When looking back on the 2015 season, one major improvement should always stand out: The defense overcame their lack of talent and made several strides. Dan Quinn faced a daunting task by trying to get the most out of a defense featuring aging veterans, flawed young players, and several rookies.
They still had their struggles, primarily from not generating a pass rush (19 sacks) to covering tight ends on a weekly basis. Safety play was inconsistent, as William Moore hasn't been reliable since signing a lucrative deal in 2013. That didn't completely prevent them from making highlight-reel plays and fourth quarter stops. It wouldn't have been possible to select five memorable defensive plays from the 2013 and 2014 seasons, but this time around, we've got something to hang our hats on. While major upgrades are still needed across the front seven, many players showed promising development. Here are the top five defensive plays from this season.
Metlife Stadium hasn't been very kind to the Falcons. During Matt Ryan's tenure in Atlanta, they haven't beaten the Giants away from home. From the offensive line crumbling on fourth down to the defense missing tackles, it has always been a frustrating experience. With Quinn as the new head coach and the Giants declining into a mediocre team, this seemed like the perfect time to end their dreaded streak. That didn't seem likely by facing a 20-10 deficit in the third quarter.
With the offense out of sorts, Eli Manning began to carve up the Falcons defense. A third consecutive season starting 1-1 seemed probable. Everything pointed towards the Giants taking a three-possession lead. On third-and-two at the eight-yard line, Manning didn't face immediate pressure and made multiple reads. After Odell Beckham and Larry Donnell were well covered on crossing routes, it seemed like the inconsistent quarterback began to panic. He missed a wide-open Preston Parker in the end zone. Parker's constant drops may have caused Manning to look elsewhere. It was still a poor decision, as no Falcon was going to make a play on the ball.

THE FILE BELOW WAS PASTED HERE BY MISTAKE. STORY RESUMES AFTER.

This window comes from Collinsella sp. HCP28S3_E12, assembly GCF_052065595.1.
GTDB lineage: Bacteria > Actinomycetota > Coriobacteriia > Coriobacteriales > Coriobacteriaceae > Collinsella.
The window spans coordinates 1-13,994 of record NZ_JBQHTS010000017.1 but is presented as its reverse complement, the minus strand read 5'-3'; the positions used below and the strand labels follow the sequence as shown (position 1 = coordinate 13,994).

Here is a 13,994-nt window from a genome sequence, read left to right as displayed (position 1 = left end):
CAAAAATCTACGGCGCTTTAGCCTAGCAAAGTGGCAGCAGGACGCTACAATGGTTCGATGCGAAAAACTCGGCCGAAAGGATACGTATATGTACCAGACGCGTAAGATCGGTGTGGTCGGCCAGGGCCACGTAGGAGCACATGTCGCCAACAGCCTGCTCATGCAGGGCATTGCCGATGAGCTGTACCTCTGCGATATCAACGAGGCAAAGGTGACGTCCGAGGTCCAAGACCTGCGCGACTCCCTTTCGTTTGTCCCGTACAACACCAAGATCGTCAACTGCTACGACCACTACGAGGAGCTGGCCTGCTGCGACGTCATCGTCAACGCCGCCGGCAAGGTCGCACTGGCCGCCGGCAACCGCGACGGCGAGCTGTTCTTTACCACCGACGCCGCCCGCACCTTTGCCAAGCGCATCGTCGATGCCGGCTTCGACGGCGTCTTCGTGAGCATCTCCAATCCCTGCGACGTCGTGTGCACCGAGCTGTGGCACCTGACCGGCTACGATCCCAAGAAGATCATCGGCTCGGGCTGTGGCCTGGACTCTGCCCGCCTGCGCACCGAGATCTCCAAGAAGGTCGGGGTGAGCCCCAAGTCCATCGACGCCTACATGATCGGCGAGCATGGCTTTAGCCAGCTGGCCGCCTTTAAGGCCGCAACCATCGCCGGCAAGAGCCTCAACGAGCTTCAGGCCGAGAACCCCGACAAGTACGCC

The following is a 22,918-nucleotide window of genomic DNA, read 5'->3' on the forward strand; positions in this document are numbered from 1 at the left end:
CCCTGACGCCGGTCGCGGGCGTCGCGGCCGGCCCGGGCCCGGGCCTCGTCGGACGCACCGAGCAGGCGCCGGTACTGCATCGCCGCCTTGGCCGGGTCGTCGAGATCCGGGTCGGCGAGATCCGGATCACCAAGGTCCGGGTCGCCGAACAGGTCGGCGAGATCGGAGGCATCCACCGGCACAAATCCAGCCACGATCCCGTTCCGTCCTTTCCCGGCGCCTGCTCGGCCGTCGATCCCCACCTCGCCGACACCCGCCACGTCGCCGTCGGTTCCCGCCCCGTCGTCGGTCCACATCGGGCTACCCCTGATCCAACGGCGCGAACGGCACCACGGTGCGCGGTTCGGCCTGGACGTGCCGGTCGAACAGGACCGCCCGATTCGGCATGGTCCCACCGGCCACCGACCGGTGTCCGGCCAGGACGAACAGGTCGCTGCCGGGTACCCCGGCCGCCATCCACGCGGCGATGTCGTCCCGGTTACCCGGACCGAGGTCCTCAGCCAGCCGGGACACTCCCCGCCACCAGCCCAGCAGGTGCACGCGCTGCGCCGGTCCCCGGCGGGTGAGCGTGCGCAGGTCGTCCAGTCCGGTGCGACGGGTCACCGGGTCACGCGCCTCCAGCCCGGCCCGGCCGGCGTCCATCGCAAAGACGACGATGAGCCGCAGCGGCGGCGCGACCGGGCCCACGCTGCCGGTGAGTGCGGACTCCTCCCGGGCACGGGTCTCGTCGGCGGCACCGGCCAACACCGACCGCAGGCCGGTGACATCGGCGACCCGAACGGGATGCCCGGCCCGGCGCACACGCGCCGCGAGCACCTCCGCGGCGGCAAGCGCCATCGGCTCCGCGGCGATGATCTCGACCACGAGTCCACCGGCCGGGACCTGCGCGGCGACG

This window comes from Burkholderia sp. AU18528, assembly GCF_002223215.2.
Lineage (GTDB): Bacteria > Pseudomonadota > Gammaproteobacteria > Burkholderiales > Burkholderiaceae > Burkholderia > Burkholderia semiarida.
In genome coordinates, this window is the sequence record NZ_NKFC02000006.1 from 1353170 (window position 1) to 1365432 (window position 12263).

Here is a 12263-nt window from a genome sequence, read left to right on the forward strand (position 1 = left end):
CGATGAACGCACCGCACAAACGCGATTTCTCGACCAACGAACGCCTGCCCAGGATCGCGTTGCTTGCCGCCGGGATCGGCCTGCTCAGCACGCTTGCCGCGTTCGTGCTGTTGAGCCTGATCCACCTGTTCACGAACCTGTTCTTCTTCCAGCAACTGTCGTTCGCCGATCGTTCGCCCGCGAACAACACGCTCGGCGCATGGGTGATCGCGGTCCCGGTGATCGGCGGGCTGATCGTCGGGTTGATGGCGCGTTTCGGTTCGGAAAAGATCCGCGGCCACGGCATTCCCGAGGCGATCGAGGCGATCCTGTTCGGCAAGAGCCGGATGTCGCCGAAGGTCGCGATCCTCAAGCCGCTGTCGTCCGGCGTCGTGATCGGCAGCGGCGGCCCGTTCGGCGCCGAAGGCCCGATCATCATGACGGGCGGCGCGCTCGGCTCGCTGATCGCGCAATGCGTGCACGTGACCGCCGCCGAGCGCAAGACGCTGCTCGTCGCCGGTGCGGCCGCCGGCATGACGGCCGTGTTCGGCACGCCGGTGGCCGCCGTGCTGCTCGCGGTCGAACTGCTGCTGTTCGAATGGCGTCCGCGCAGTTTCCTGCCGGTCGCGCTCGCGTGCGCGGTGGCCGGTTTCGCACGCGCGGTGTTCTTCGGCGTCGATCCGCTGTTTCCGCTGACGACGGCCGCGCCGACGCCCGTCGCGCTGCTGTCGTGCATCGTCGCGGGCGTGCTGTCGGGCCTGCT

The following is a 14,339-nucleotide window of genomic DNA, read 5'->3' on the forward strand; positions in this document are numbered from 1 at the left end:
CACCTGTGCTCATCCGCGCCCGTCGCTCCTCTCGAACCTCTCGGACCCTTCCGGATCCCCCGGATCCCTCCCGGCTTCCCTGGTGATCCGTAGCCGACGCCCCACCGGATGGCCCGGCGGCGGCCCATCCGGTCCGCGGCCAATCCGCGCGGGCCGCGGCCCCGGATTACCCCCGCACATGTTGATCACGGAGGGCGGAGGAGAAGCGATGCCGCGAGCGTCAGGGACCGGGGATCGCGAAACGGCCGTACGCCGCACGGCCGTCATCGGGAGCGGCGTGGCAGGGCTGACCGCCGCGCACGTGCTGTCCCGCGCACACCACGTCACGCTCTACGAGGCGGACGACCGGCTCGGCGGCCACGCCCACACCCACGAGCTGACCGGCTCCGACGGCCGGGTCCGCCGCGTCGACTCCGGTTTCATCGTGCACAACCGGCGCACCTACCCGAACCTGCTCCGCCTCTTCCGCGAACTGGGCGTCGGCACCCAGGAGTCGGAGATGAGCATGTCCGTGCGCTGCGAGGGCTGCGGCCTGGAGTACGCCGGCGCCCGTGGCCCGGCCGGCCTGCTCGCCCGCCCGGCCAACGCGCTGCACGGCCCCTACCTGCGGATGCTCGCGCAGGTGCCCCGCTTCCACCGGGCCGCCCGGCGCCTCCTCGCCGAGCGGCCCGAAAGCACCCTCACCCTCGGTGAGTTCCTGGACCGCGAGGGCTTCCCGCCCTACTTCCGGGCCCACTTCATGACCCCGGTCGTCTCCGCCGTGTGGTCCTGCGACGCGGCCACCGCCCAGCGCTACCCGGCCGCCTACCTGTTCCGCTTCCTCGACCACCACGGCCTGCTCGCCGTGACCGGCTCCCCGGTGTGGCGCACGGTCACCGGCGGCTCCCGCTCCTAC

There is no denying that Atlanta was fortunate on this play. Biermann's relentless pursuit deserves recognition. The oft-criticized defensive end beat Marshall Newhouse with relative ease. Although this will be considered as a coverage sack, Biermann made a game-changing play. He never stopped moving against Newhouse, who seemed to quit. Manning was stripped from behind and Paul Soliai recovered the fumble. They never looked back as the Giants never came close to scoring again and Ryan led two scoring drives for a 24-20 win. Despite his shortcomings as a pass rusher, nobody should ever doubt Biermann's persistent motor.
Since John Abraham was abruptly released in 2013, no edge rusher has come remotely close to filling the all-time great's shoes. With declining veterans (Osi Umenyiora, Kroy Biermann) and mid-round draft picks (Jonathan Massaquoi, Stansly Maponga) struggling, an overhaul was needed immediately. After years of ignoring the pass-rushing woes, our prayers were finally answered when the front office finally invested a first-round pick in an explosive edge rusher. Beasley falling into Atlanta's desperate arms was a monumental coup.
While his rookie year was somewhat underwhelming, there was enough glimpses to make you confident about his development. Beasley's blistering first step gave tackles problems. If he continues to bulk up and refine his technique, Thomas Dimitroff will hit on a third consecutive first round pick.